The Daily Mail was crowned Daily Newspaper of the Year for the fourth time at The London Press Club Awards lunch.
Other winners included The Times, which took the newly-created Weekend Newspaper of the Year award, and journalists from ITV, Sky, BuzzFeed, The Spectator, The London Evening Standard and the Mail on Sunday were honoured.
The glittering awards ceremony, held at the Corinthia Hotel, was packed with editors, journalists and presenters from the world of print, broadcast and digital media.
The compere, BBC News presenter, Kate Silverton, started by thanking the assembled audience of news gatherers – on what was her first day back at work – for “keeping me sane” during two years maternity leave.
Quoting the judging panel, she said that the Daily Mail’s ‘vigorous campaigns’ and ‘star-studded roster of columnists’ made the paper stand out among its competitors as ‘the one not to be missed’. They also praised its sports section and ‘strong opinion that makes grown men quake’.
‘If it’s not in this paper, it probably didn’t happen,’ said one member of the judging panel.
Accepting the award, the newspaper’s fourth in 11 years, editor-in-chief, Paul Dacre, paid tribute to the high quality of journalism in Britain, declaring that, at its best, it is ‘better today than it ever was’.
‘Our industry is populated by incredibly dedicated and hard-working people, many in the regions working on a pittance,’ he said.
‘Indeed, at the risk of blowing our own trumpet, I would like to say that no one works harder than the Mail’s journalists. I am constantly humbled at their selflessness, brilliance and passion for getting it right. I accept this award on their behalf.’
Of The Times Saturday edition, Silverton told the audience: “In a field crowded with excellent writing and comprehensive coverage of everything from politics to sport and finance to lifestyle, the judges thought the winner’s roster of suburb columnists gave the edge over weekend competitors.”
World record Marathon runner, Paula Radcliffe, was named Londoner of the Year, and flew to London from her training camp in Spain to collect her award.
She said she was honoured to receive such an accolade, and referring to unsubstantiated allegations of drug cheating last year, she added: “My integrity’s been challenged, but I know that my integrity is strong.”
The awards winners were announced by category, starting with Business Journalist of the year, which was taken by Sky’s Mark Kleinman.
Silverton told the audience: “Sometimes called ‘the scourge of the City’, Sky Business Editor Kleinman breaks news like no other broadcaster on a regular basis and surprises his competitors with his ability to dig out stories many City people wish he wouldn’t.”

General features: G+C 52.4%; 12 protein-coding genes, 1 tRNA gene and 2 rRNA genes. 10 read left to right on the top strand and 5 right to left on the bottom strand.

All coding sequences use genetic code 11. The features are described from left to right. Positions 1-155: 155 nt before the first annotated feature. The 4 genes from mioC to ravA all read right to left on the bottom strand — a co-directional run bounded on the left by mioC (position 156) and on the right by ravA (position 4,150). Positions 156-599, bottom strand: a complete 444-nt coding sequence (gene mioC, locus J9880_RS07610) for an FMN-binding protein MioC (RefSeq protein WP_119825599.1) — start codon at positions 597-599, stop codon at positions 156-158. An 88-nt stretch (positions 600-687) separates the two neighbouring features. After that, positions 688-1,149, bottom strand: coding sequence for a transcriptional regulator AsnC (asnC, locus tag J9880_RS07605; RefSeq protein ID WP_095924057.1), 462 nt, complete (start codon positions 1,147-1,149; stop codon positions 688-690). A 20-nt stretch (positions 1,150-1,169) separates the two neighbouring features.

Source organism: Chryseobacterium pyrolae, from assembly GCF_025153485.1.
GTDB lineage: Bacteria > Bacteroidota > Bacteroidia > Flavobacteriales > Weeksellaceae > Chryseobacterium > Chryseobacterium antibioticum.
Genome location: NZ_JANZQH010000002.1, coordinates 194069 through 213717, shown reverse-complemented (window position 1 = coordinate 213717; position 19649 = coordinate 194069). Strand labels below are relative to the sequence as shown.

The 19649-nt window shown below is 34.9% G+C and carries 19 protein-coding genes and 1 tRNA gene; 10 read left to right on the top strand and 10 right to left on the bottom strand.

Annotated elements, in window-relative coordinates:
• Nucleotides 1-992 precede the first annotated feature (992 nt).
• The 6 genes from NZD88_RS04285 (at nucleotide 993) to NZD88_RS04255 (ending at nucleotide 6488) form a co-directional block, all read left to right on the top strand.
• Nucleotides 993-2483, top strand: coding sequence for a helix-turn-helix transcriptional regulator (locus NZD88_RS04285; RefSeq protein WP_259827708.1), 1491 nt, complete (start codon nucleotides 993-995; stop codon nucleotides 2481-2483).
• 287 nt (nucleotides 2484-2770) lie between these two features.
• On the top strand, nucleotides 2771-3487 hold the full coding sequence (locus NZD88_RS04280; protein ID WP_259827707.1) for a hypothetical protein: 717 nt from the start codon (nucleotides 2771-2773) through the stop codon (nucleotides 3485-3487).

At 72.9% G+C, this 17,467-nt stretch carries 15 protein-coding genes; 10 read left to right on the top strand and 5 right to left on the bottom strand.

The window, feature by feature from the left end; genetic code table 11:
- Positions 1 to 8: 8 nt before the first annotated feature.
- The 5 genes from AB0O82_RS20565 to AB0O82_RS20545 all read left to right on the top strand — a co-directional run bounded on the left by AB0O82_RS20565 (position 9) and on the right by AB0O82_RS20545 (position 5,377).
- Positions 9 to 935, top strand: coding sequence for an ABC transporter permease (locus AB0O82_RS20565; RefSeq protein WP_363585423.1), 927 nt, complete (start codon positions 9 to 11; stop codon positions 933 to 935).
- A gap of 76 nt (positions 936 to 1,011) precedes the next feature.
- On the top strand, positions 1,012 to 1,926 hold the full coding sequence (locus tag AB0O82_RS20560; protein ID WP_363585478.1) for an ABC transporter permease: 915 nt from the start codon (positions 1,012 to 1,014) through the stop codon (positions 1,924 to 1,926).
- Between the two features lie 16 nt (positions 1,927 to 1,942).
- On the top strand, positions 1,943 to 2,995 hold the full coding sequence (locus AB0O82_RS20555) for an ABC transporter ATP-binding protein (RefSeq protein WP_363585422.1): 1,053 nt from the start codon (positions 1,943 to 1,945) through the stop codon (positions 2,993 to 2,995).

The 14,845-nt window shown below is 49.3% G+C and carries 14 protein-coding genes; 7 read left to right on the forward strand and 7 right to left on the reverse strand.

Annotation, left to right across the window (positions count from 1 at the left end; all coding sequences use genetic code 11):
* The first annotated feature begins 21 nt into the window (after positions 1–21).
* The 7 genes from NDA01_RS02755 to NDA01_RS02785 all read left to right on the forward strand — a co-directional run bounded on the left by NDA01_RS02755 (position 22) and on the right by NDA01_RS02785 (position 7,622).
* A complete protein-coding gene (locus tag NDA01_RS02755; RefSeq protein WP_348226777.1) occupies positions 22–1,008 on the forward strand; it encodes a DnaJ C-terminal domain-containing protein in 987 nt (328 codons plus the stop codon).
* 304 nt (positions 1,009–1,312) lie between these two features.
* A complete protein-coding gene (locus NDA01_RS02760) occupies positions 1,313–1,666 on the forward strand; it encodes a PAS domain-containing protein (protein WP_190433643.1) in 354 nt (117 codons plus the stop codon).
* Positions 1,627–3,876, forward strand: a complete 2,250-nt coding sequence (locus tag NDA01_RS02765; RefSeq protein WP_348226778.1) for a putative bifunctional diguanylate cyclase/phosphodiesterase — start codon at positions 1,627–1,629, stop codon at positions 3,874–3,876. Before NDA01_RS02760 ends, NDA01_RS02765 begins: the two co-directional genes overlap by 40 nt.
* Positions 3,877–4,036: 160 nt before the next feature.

The second category was Print Journalist of the Year, which was won by the Political Editor of the Mail on Sunday, Simon Walters.
Silverton said: “Scoop after breathtaking scoop furnished by the Political Editor of the MoS makes the paper unmissable for those inside and outside the Westminster bubble.”
Digital Journalist of the Year award went to Heidi Blake of BuzzFeed.
“In joining Buzzfeed over the last year, Heidi Blake has continued to grow her reputation as a highly formidable investigative journalist and helped the platform on its journey towards being regarded as a serious news site. Her work on breaking the tennis scandal last year not only was a global story, but a powerful indication in how future online media can use data to break huge stories,” Silverton told the audience.
Julie Etchingham of ITV picked up the Broadcast Journalist of the Year award for her work as one of the solo presenters of News at Ten.
“A news-making interviewer in her own right on ‘Tonight’ and as the moderator of the only election debate in which all the political leaders took part,” was what made her stand out to the judging panel.
In the hotly contested Scoop of the Year category, Miles Goslett, won for his expose of Kids Company which was published by The Spectator.
The judges said of Goslett’s work: “In taking on Kids Company and its two prominent mouthpieces, Camilla Batmanghelidjh and Alan Yentob, Miles Goslett was effectively tackling much of the British establishment. This was a charity beloved by so many in positions of power, not least the Prime Minister’s wife and some fairly powerful BBC top brass, so doggedness – and accuracy – were to be crucial.”
The Edgar Wallace Trophy, in honour of one of Fleet Street’s most famous journalists, was awarded to David Cohen, campaigns editor and chief feature writer of the London Evening Standard.
Chairman of the judges, Bill Hagerty, said: “There was no argument this year when the panel debated whose name should be added to previous inductees of one of journalism’s most exclusive clubs. The career to date of David Cohen made him the outstanding candidate, one whose work has already seen him win the Paul Foot Award, for spearheading the paper’s Frontline London campaign on gangs, and receive two Orwell Prize nominations, for series on The Dispossessed and disadvantaged young Londoners.
“What Cohen has achieved should provide inspiration for all journalism students and those considering working across the news media platforms.”
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